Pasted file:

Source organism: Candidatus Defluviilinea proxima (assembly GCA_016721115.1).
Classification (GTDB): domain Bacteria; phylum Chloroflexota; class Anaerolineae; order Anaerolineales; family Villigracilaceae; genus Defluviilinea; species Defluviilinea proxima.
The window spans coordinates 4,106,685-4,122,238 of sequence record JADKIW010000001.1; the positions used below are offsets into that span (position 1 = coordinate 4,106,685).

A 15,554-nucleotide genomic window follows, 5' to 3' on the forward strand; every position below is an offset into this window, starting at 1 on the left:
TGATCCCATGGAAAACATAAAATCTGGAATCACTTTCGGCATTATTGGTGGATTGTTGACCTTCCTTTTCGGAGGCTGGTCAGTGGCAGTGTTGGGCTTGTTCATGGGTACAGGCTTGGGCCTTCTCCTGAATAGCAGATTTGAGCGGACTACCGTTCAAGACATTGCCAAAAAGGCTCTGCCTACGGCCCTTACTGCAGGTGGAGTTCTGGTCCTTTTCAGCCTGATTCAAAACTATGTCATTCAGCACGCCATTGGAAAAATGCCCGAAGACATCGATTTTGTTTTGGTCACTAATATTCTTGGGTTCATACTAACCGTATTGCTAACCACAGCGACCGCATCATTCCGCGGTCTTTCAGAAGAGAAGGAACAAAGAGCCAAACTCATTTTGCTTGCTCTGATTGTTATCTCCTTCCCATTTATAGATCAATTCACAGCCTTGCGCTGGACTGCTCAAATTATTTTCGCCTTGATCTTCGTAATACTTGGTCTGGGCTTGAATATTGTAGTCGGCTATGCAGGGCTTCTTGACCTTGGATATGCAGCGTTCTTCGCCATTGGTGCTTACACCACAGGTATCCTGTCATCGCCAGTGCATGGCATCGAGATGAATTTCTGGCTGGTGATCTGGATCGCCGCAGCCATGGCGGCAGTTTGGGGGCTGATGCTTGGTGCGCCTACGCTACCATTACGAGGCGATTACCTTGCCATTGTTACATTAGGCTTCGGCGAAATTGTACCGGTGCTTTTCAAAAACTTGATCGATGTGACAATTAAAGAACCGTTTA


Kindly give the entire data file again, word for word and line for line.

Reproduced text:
Source organism: Candidatus Defluviilinea proxima (assembly GCA_016721115.1).
Classification (GTDB): domain Bacteria; phylum Chloroflexota; class Anaerolineae; order Anaerolineales; family Villigracilaceae; genus Defluviilinea; species Defluviilinea proxima.
The window spans coordinates 4,106,685-4,122,238 of sequence record JADKIW010000001.1; the positions used below are offsets into that span (position 1 = coordinate 4,106,685).

A 15,554-nucleotide genomic window follows, 5' to 3' on the forward strand; every position below is an offset into this window, starting at 1 on the left:
TGATCCCATGGAAAACATAAAATCTGGAATCACTTTCGGCATTATTGGTGGATTGTTGACCTTCCTTTTCGGAGGCTGGTCAGTGGCAGTGTTGGGCTTGTTCATGGGTACAGGCTTGGGCCTTCTCCTGAATAGCAGATTTGAGCGGACTACCGTTCAAGACATTGCCAAAAAGGCTCTGCCTACGGCCCTTACTGCAGGTGGAGTTCTGGTCCTTTTCAGCCTGATTCAAAACTATGTCATTCAGCACGCCATTGGAAAAATGCCCGAAGACATCGATTTTGTTTTGGTCACTAATATTCTTGGGTTCATACTAACCGTATTGCTAACCACAGCGACCGCATCATTCCGCGGTCTTTCAGAAGAGAAGGAACAAAGAGCCAAACTCATTTTGCTTGCTCTGATTGTTATCTCCTTCCCATTTATAGATCAATTCACAGCCTTGCGCTGGACTGCTCAAATTATTTTCGCCTTGATCTTCGTAATACTTGGTCTGGGCTTGAATATTGTAGTCGGCTATGCAGGGCTTCTTGACCTTGGATATGCAGCGTTCTTCGCCATTGGTGCTTACACCACAGGTATCCTGTCATCGCCAGTGCATGGCATCGAGATGAATTTCTGGCTGGTGATCTGGATCGCCGCAGCCATGGCGGCAGTTTGGGGGCTGATGCTTGGTGCGCCTACGCTACCATTACGAGGCGATTACCTTGCCATTGTTACATTAGGCTTCGGCGAAATTGTACCGGTGCTTTTCAAAAACTTGATCGATGTGACAATTAAAGAACCGTTTA